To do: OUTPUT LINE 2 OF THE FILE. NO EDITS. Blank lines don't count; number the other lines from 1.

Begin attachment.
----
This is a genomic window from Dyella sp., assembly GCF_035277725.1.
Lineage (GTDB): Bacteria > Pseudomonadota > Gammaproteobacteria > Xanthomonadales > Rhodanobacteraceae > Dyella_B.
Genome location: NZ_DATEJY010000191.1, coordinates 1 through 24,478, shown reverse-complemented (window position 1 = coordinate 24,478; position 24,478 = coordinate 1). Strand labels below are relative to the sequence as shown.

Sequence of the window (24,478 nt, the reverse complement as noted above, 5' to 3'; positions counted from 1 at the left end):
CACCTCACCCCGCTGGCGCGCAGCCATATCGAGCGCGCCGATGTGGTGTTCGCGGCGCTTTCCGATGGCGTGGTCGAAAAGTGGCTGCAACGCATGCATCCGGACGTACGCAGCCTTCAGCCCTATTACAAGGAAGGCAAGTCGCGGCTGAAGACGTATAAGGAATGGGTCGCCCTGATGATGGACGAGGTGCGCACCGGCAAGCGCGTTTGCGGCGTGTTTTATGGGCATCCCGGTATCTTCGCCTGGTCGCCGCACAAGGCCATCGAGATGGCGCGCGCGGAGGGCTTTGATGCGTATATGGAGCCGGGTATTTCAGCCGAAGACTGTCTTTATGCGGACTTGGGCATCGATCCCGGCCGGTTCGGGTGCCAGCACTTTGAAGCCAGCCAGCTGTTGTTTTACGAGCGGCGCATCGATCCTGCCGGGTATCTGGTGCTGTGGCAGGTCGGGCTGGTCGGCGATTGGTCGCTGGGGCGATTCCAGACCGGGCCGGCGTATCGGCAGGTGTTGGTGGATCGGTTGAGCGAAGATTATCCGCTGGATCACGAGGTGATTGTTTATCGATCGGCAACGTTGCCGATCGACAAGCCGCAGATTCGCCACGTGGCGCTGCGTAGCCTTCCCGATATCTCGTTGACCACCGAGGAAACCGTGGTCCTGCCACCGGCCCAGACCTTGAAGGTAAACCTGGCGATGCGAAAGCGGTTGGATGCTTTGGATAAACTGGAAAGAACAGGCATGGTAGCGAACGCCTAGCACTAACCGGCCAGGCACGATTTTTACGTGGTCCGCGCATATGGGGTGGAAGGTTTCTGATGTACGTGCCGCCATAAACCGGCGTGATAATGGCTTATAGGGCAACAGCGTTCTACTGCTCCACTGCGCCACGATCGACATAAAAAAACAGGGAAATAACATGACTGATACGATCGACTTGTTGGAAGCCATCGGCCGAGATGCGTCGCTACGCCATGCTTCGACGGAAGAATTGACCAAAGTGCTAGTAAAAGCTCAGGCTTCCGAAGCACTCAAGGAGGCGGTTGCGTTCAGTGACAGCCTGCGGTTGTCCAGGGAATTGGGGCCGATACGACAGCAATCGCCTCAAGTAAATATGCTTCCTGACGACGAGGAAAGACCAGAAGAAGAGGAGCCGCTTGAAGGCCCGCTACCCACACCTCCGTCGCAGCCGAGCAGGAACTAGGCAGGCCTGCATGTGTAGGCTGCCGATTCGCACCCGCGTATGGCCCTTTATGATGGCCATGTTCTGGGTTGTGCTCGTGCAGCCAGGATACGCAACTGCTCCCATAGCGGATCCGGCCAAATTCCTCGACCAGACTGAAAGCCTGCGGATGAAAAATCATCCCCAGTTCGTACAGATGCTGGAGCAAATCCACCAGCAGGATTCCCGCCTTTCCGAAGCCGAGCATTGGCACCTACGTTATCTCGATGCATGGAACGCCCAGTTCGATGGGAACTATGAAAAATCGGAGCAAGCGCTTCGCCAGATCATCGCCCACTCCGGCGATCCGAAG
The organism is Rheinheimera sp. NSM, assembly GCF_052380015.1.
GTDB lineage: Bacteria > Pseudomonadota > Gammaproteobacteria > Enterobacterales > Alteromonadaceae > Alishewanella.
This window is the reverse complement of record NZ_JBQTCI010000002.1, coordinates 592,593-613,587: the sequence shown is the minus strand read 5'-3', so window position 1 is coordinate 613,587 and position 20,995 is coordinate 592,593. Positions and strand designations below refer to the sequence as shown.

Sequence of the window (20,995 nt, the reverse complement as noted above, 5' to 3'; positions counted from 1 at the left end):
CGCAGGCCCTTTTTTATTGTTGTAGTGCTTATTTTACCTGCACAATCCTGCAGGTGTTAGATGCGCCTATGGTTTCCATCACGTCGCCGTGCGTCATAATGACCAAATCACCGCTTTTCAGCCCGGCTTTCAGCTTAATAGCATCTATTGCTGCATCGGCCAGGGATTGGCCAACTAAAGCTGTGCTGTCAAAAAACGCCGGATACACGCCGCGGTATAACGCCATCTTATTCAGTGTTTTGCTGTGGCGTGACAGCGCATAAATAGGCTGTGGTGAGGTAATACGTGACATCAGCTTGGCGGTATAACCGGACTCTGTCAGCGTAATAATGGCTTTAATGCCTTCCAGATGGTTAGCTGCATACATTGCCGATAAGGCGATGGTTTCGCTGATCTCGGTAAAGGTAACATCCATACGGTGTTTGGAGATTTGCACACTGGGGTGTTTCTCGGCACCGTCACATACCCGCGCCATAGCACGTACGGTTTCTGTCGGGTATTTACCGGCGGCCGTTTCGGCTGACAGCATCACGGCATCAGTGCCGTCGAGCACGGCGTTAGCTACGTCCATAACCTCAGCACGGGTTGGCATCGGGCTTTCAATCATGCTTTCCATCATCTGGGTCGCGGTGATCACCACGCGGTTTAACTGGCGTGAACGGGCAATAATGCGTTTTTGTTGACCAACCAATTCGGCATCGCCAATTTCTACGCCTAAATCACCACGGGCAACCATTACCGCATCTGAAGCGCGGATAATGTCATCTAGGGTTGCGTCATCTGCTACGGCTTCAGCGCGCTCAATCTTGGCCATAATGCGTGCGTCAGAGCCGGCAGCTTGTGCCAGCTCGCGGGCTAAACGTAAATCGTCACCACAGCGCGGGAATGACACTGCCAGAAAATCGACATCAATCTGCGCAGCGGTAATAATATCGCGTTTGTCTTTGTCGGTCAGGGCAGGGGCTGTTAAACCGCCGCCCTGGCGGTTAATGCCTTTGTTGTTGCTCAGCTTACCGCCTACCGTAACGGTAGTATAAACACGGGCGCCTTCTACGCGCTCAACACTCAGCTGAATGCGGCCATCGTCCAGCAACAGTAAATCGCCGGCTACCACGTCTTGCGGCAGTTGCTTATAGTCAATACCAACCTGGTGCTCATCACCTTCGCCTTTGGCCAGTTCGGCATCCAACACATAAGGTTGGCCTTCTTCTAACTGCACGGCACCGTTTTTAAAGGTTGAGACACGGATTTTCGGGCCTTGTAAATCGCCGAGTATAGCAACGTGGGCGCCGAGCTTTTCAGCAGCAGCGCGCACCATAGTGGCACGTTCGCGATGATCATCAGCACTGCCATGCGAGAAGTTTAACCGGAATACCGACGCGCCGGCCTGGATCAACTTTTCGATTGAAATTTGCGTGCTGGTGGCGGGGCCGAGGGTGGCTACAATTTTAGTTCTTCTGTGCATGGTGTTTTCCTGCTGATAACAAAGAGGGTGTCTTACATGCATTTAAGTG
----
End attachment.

Lineage (GTDB): Bacteria > Pseudomonadota > Gammaproteobacteria > Xanthomonadales > Rhodanobacteraceae > Dyella_B.